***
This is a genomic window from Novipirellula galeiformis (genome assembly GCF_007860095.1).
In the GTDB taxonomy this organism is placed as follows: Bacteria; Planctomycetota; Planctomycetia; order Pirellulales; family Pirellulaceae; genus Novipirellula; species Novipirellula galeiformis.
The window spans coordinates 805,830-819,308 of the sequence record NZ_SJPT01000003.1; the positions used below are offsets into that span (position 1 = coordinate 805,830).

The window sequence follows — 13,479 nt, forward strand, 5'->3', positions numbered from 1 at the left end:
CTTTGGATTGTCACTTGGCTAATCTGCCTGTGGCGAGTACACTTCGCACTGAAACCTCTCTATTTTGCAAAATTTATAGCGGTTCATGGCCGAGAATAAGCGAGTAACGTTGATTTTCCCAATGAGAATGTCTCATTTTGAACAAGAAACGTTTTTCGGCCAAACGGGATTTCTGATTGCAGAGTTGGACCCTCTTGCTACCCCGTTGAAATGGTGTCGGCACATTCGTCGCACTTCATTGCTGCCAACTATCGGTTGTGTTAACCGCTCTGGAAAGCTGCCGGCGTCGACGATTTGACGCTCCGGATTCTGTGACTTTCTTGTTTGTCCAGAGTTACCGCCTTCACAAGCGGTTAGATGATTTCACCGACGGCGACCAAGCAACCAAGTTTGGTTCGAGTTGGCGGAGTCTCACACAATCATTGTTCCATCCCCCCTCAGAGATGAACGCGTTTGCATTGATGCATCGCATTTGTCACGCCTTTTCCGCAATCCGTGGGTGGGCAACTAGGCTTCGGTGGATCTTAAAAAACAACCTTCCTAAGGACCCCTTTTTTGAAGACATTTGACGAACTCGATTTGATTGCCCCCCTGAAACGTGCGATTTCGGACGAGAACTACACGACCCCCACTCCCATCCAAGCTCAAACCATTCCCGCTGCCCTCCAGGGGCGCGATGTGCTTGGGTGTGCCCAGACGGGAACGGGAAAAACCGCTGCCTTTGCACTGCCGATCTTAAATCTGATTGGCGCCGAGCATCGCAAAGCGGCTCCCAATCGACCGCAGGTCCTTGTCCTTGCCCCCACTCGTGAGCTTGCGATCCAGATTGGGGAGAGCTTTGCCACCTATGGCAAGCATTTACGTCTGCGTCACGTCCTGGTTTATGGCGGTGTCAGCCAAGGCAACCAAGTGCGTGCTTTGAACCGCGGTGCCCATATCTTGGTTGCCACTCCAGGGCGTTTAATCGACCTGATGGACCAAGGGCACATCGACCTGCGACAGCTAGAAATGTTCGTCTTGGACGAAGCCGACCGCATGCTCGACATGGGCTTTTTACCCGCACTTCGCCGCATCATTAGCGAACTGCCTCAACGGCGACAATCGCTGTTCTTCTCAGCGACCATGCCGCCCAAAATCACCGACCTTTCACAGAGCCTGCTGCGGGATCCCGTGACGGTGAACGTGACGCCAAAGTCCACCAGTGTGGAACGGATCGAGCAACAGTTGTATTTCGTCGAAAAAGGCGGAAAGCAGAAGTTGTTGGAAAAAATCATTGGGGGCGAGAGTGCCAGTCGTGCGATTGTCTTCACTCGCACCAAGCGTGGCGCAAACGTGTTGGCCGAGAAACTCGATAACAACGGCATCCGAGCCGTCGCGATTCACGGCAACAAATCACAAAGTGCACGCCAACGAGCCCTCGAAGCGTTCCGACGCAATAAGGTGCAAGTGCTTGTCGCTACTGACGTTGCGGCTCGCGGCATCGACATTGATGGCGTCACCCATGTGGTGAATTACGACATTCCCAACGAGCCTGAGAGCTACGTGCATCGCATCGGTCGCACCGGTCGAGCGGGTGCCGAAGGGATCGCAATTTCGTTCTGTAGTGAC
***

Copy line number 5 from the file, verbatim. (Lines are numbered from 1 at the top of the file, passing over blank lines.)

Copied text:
CTTTGGATTGTCACTTGGCTAATCTGCCTGTGGCGAGTACACTTCGCACTGAAACCTCTCTATTTTGCAAAATTTATAGCGGTTCATGGCCGAGAATAAGCGAGTAACGTTGATTTTCCCAATGAGAATGTCTCATTTTGAACAAGAAACGTTTTTCGGCCAAACGGGATTTCTGATTGCAGAGTTGGACCCTCTTGCTACCCCGTTGAAATGGTGTCGGCACATTCGTCGCACTTCATTGCTGCCAACTATCGGTTGTGTTAACCGCTCTGGAAAGCTGCCGGCGTCGACGATTTGACGCTCCGGATTCTGTGACTTTCTTGTTTGTCCAGAGTTACCGCCTTCACAAGCGGTTAGATGATTTCACCGACGGCGACCAAGCAACCAAGTTTGGTTCGAGTTGGCGGAGTCTCACACAATCATTGTTCCATCCCCCCTCAGAGATGAACGCGTTTGCATTGATGCATCGCATTTGTCACGCCTTTTCCGCAATCCGTGGGTGGGCAACTAGGCTTCGGTGGATCTTAAAAAACAACCTTCCTAAGGACCCCTTTTTTGAAGACATTTGACGAACTCGATTTGATTGCCCCCCTGAAACGTGCGATTTCGGACGAGAACTACACGACCCCCACTCCCATCCAAGCTCAAACCATTCCCGCTGCCCTCCAGGGGCGCGATGTGCTTGGGTGTGCCCAGACGGGAACGGGAAAAACCGCTGCCTTTGCACTGCCGATCTTAAATCTGATTGGCGCCGAGCATCGCAAAGCGGCTCCCAATCGACCGCAGGTCCTTGTCCTTGCCCCCACTCGTGAGCTTGCGATCCAGATTGGGGAGAGCTTTGCCACCTATGGCAAGCATTTACGTCTGCGTCACGTCCTGGTTTATGGCGGTGTCAGCCAAGGCAACCAAGTGCGTGCTTTGAACCGCGGTGCCCATATCTTGGTTGCCACTCCAGGGCGTTTAATCGACCTGATGGACCAAGGGCACATCGACCTGCGACAGCTAGAAATGTTCGTCTTGGACGAAGCCGACCGCATGCTCGACATGGGCTTTTTACCCGCACTTCGCCGCATCATTAGCGAACTGCCTCAACGGCGACAATCGCTGTTCTTCTCAGCGACCATGCCGCCCAAAATCACCGACCTTTCACAGAGCCTGCTGCGGGATCCCGTGACGGTGAACGTGACGCCAAAGTCCACCAGTGTGGAACGGATCGAGCAACAGTTGTATTTCGTCGAAAAAGGCGGAAAGCAGAAGTTGTTGGAAAAAATCATTGGGGGCGAGAGTGCCAGTCGTGCGATTGTCTTCACTCGCACCAAGCGTGGCGCAAACGTGTTGGCCGAGAAACTCGATAACAACGGCATCCGAGCCGTCGCGATTCACGGCAACAAATCACAAAGTGCACGCCAACGAGCCCTCGAAGCGTTCCGACGCAATAAGGTGCAAGTGCTTGTCGCTACTGACGTTGCGGCTCGCGGCATCGACATTGATGGCGTCACCCATGTGGTGAATTACGACATTCCCAACGAGCCTGAGAGCTACGTGCATCGCATCGGTCGCACCGGTCGAGCGGGTGCCGAAGGGATCGCAATTTCGTTCTGTAGTGAC